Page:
Tricky though the film Kind Hearts and Coronets must have been for the many-roled Alec Guinness, it was almost certainly a doddle compared with Alistair McGowan's feat of portraying seven members of the Gascoyne family by voice alone, in yesterday's sequel. That there was never any doubt as to who was supposed to be whom was a tribute to his rightly lauded mimetic powers.
Kind Hearts and Coronets: Like Father, Like Daughter saw Unity Holland (daughter of the original film's killer, played by Dennis Price) seeking her rightful inheritance by knocking off the six sons of Lady Edith Gascoyne. It provided a lovely, featherlight way to while away an hour, nicely written by David Spicer, with Natalie Walter as the engagingly amoral Unity. When war breaks out, she records: "I offered to do my bit for King and country, but – rather shortsightedly in my case – women were deemed incapable of killing."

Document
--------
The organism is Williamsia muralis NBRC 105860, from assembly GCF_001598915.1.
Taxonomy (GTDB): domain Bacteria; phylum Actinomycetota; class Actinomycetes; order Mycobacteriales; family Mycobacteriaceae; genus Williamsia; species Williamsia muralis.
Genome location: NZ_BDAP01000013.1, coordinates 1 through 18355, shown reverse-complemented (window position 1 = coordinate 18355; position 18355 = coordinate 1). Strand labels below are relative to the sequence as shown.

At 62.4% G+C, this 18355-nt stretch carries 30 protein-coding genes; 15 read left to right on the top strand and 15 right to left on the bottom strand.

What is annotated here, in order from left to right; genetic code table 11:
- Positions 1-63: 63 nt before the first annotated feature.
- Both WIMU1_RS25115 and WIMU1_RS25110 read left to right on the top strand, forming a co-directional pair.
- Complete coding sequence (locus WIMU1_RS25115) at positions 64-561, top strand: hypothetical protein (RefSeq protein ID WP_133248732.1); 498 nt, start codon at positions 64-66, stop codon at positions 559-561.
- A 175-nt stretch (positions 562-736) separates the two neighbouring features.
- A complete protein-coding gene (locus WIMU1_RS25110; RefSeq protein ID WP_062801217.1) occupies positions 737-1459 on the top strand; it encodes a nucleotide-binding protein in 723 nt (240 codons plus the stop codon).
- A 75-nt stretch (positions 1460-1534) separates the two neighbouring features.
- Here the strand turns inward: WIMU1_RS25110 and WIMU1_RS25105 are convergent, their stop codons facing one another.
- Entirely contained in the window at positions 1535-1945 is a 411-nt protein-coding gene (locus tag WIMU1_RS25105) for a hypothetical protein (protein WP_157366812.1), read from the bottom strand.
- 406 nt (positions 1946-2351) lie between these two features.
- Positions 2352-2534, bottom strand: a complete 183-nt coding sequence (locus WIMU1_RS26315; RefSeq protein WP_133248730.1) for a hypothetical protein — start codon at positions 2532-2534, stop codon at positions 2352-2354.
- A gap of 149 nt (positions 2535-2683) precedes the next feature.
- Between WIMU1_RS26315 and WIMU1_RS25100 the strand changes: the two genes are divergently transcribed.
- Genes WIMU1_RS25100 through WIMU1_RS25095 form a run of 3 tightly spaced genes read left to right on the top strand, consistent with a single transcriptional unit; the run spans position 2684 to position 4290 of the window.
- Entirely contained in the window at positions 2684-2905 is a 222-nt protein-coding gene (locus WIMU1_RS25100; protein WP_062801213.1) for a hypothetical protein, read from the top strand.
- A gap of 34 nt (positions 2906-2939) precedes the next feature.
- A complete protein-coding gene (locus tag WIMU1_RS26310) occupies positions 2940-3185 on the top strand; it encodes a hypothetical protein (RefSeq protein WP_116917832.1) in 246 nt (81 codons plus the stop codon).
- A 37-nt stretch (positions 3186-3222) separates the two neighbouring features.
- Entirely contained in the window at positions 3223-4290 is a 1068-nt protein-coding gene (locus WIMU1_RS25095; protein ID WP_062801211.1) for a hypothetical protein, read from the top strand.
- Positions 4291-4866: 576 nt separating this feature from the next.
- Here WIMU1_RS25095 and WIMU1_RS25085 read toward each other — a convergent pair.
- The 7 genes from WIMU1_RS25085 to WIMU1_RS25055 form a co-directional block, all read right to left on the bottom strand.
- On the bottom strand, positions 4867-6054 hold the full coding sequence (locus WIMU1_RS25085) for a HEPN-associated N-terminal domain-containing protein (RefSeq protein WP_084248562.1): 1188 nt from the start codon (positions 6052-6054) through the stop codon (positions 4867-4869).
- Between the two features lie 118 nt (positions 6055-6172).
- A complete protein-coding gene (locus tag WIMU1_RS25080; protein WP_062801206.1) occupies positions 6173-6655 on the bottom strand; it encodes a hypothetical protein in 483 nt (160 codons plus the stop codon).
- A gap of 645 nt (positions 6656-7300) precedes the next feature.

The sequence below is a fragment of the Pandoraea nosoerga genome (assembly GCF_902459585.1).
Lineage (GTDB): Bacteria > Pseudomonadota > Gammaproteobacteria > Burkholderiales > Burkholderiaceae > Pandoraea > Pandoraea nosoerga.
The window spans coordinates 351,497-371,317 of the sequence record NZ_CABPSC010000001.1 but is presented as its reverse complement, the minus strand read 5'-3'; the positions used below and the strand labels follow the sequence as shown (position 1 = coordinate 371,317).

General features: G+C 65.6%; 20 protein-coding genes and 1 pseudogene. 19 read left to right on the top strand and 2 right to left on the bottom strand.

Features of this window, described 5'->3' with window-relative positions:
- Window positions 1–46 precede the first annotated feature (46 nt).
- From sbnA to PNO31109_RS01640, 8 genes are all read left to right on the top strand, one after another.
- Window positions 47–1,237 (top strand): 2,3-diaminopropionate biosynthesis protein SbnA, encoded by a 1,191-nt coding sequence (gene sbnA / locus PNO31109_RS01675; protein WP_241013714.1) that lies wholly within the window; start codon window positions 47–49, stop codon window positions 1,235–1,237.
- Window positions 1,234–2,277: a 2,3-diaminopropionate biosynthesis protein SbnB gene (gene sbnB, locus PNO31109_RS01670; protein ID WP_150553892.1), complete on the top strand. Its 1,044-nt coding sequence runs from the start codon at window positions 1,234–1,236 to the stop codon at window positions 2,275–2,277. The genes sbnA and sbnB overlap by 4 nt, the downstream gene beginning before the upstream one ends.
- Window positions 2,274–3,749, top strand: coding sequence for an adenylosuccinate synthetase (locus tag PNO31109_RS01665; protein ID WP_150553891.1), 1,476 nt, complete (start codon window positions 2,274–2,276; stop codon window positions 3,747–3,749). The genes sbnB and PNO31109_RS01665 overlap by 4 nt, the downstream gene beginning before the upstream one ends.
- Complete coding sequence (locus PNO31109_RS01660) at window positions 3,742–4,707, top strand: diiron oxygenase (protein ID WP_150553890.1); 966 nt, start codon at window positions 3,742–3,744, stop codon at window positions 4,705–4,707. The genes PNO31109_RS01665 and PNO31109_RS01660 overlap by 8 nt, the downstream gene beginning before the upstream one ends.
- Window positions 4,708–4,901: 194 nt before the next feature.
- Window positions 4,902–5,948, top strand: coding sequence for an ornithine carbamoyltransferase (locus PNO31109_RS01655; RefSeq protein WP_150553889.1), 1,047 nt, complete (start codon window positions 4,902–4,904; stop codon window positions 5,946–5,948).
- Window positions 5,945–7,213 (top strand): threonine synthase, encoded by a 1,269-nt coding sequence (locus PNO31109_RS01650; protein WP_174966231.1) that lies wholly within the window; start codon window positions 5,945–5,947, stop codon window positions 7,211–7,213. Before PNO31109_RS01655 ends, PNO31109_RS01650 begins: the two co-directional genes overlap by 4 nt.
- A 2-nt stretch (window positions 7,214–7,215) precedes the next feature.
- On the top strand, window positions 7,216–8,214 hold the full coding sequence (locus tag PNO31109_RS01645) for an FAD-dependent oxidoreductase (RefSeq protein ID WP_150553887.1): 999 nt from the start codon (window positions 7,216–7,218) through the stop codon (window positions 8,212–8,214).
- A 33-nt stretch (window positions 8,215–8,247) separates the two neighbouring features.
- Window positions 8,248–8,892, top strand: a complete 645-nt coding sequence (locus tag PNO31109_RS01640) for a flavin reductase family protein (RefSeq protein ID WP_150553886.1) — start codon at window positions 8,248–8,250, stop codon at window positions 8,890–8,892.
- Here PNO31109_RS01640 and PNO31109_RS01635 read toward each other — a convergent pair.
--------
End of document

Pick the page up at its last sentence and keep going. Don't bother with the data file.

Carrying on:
There was fine writing, too, in Strap In – It's Clever Peter, a 15-minute, no-time-to-be-bored sketch show by the Clever Peter troupe. There were nods to Stanley Unwin and gobbledegook – "Oh, I knew the memory of his smelt would stay in my pumf forever" – though among the funniest lines were the wordless ones given to "Mr Pippo the tiny hippo" caught up in the MPs' expenses scandal.
I also liked the obsessive listmaker dumping his girlfriend by phone, and 86-year-old Mrs Boyd and her ruthless techniques for dealing with door-to-door salesmen. The whole thing had that undergrad feeling of seeming very pleased with itself, but that's fine if it's funny – which it was.
I should now add my voice to the chorus of praise for Beryl and Betty, winners of the Sony Radio Award for Best Entertainment Programme. You should proceed forthwith to the iPlayer to catch their Saturday programme with David Reeves on BBC Radio Humberside.
It's a delight, Reeves knowing exactly what to say to get the pair – aged 86 and 90 – going with their throaty cackles. He sounds like a man who can't believe his good luck in having discovered two such natural entertainers. "Exciting stuff coming up on the programme today," he began last week. "Does that mean lovely young men we can feel up?" Beryl wondered.